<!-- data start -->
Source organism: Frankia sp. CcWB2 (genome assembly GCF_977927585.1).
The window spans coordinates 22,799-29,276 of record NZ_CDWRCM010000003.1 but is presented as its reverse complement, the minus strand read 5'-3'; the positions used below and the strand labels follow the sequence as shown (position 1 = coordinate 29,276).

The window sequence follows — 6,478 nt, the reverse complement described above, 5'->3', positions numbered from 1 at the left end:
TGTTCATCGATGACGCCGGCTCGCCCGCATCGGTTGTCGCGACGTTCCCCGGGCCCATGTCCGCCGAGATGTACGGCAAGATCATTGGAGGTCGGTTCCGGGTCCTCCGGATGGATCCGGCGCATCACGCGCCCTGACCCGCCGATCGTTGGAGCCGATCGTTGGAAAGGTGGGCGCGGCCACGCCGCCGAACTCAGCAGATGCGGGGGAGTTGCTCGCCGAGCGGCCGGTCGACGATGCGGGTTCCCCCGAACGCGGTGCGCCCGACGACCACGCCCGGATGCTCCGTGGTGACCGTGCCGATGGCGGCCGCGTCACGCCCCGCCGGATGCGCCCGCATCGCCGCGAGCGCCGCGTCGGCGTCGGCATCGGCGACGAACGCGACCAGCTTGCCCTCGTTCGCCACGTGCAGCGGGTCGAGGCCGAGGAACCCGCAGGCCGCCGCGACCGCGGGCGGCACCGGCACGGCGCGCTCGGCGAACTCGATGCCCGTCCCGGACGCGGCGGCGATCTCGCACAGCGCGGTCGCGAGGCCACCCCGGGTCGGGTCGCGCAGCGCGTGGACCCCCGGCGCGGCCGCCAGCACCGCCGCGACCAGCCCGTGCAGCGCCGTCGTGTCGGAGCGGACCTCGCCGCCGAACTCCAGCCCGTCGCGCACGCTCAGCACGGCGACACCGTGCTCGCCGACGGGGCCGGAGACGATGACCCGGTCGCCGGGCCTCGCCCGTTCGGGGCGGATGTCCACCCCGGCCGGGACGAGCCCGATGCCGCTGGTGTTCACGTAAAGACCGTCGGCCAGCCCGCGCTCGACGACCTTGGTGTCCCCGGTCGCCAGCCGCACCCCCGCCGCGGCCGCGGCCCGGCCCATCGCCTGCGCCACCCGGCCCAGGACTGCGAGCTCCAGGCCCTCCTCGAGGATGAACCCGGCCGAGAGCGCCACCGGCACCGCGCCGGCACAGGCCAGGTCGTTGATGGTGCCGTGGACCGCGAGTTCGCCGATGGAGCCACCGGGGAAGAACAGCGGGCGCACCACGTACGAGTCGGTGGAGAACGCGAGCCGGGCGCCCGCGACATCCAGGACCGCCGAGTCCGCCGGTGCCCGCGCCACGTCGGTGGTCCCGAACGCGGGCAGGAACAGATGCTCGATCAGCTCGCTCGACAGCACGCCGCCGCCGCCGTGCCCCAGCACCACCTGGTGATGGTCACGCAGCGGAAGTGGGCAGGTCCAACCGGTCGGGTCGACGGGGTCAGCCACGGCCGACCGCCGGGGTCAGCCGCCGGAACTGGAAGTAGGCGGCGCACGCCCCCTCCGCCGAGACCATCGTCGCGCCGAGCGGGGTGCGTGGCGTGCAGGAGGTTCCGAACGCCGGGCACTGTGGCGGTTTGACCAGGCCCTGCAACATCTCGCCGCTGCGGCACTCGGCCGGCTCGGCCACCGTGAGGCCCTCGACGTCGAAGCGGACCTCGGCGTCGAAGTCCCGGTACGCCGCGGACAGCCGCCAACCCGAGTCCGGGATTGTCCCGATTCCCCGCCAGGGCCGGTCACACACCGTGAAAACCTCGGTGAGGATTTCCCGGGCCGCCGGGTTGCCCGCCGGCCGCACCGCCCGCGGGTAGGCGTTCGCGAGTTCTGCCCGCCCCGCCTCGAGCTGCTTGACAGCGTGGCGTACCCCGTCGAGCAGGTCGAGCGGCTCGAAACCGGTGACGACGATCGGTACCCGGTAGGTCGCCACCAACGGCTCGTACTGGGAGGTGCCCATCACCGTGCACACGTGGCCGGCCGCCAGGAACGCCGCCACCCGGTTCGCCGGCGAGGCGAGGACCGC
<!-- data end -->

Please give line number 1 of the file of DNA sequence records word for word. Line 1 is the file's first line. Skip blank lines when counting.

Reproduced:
Source organism: Frankia sp. CcWB2 (genome assembly GCF_977927585.1).